By: Sonya Ware
Growing up in the mid-1970s, it wasn’t unusual to have family gatherings on holidays and special occasions. In fact, it was the norm. As a kid these gatherings were fun. You could literally lose your mind running around playing with cousins because your parents were indifferent at these gatherings; more relaxed and at ease enjoying the company of family. This was a stark contrast to the daily life of blue collar work, small paychecks, big bills and robbing Peter to pay Paul.
My Uncle Cleveland always stood out at the family gathering – at least to me. He was a tall man with a pot belly who wore dress pants that revealed ankles wrapped in lily white socks. He looked like the kind-of-guy that would come up to you and lock you in a loving bear hug. But he wasn’t that guy. He was more of an intellectual. He was college educated in a time when most of the other family members weren’t. Having a college education was special in the African American community. Uncle Cleveland had earned his badge of honor. He had done his homework, so to speak. So there he sat in the front room of the house sometimes spewing out wisdom and other times telling jokes that made us laugh out loud!
But this particular day his humor was displaced and he was ruminating. You see, he had spent most of his adult life with ONE company, doing ONE job, for ONE reason. And ONE day the company decided that Mr. Cleveland was no longer relevant.
As he spoke, his booming voice reminded me of Martin Luther King Jr. “There are 3 things that I want for my children. I want them to know their African American history, to be college educated and to know how to take $1 and turn it into $2!”
Uncle Cleveland was clinging to this mantra with every fiber of his being. He believed with all of his heart that this would protect his children from one day feeling the pain he felt inside, the disappointment of living a life and making a contribution that someone else deemed irrelevant. He didn’t want his children to suffer the loss of relevance. Who knew that family gatherings would be the birthplace for my first lessons in personal leadership and the wisdom to stay relevant?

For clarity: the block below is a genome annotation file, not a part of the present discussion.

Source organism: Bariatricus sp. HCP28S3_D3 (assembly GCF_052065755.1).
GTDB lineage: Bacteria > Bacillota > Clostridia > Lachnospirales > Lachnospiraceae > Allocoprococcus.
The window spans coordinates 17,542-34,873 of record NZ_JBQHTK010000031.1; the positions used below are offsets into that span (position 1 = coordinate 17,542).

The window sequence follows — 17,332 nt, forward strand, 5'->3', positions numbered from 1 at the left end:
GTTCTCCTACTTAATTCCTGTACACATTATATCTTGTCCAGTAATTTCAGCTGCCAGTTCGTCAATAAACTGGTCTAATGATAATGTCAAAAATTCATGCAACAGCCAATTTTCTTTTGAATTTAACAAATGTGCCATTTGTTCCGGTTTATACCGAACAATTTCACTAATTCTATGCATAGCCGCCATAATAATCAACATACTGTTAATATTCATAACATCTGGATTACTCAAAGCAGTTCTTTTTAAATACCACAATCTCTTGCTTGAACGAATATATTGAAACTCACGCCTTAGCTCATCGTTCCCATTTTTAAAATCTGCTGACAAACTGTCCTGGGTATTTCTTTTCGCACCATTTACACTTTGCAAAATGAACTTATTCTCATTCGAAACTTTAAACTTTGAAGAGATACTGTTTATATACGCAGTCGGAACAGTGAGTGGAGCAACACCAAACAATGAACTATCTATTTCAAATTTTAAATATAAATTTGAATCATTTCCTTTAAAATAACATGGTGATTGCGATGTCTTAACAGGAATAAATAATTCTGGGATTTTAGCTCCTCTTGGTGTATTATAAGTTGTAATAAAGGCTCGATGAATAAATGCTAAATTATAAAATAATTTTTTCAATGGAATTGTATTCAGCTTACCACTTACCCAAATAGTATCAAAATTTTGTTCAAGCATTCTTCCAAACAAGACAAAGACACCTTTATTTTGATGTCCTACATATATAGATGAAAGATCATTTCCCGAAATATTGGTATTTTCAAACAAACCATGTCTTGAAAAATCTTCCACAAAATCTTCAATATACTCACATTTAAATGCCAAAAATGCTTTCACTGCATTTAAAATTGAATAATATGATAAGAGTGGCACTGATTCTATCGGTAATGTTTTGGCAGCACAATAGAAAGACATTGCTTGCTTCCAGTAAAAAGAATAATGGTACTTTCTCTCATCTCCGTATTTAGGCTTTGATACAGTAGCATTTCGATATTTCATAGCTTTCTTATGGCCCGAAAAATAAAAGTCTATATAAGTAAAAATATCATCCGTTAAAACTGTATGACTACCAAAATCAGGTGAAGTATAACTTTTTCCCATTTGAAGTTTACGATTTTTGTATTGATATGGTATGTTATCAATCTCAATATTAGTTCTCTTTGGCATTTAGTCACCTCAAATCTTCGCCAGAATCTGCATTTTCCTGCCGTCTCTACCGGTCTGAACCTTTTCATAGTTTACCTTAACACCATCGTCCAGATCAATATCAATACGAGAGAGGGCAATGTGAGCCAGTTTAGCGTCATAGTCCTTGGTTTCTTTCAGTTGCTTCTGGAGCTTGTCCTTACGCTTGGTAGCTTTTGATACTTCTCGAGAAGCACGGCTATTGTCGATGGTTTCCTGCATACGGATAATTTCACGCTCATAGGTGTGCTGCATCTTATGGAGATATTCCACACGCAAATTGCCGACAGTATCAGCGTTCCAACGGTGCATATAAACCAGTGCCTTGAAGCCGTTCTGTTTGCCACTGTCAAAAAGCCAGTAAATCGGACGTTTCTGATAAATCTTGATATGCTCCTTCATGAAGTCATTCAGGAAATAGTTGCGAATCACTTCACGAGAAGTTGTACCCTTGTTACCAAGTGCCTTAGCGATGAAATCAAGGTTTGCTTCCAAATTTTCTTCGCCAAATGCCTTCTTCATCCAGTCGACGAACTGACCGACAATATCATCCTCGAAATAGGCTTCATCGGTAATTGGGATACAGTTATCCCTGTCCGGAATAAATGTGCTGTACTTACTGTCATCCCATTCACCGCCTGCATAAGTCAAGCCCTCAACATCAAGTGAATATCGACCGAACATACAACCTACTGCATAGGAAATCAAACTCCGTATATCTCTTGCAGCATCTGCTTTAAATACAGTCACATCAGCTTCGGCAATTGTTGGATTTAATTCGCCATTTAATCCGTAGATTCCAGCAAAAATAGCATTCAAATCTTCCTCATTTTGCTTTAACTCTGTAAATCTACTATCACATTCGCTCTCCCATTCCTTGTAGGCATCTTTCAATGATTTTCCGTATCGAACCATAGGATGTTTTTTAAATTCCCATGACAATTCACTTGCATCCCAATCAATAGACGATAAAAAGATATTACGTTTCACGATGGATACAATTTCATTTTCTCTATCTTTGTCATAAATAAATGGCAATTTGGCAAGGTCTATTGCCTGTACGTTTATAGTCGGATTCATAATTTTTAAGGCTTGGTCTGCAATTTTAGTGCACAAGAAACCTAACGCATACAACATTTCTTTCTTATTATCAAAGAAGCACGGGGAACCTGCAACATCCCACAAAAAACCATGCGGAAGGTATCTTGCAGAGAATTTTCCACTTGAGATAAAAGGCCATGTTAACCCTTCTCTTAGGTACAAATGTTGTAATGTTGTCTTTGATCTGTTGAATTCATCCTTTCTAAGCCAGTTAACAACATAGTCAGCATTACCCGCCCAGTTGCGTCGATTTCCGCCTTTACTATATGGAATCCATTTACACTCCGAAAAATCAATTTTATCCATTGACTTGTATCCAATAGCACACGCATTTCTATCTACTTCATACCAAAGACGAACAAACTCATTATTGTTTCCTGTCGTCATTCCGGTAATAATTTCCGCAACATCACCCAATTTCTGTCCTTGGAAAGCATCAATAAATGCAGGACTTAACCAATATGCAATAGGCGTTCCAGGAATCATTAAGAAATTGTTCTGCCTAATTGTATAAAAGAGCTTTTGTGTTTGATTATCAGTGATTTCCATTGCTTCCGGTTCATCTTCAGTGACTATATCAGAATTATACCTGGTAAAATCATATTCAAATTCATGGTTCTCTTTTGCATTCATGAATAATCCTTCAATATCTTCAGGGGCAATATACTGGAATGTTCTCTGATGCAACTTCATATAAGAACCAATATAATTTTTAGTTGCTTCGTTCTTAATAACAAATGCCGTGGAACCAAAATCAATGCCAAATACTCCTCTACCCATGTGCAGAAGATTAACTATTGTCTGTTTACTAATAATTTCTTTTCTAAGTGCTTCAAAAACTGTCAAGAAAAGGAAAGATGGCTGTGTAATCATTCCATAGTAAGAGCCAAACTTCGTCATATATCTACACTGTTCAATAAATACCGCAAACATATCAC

Twenty years have passed since those days spent at family gatherings and many things have changed. Today, we can expect to work for more than one company and by the time we retire, we will have had a minimum of 7-8 different careers. The baby boomer generation is living to the ripe old age of 100 years old and will not likely retire at age 65. Though many things have changed, one thing remains the same: our need to be relevant; relevant in our homes, relevant to the corporate agenda, relevant in our communities, relevant in our faith and relevant in our lives.
What does it take to be relevant these days? How can we persevere? Like Uncle Cleveland, I have come to a place in my life where my experiences in working for Fortune 100 companies with leaders all over the world including the United States, Malaysia and the Netherlands have come full circle. I have led regional teams, coached and consulted with senior leadership teams, served as an executive coach to director level+ decision makers, and groomed emerging leaders. I have had the opportunity to work with some extraordinary leaders and others not so much.
As an executive coach, my noble work is helping leaders actualize potential, be present to the moment, lead fearlessly and stay relevant.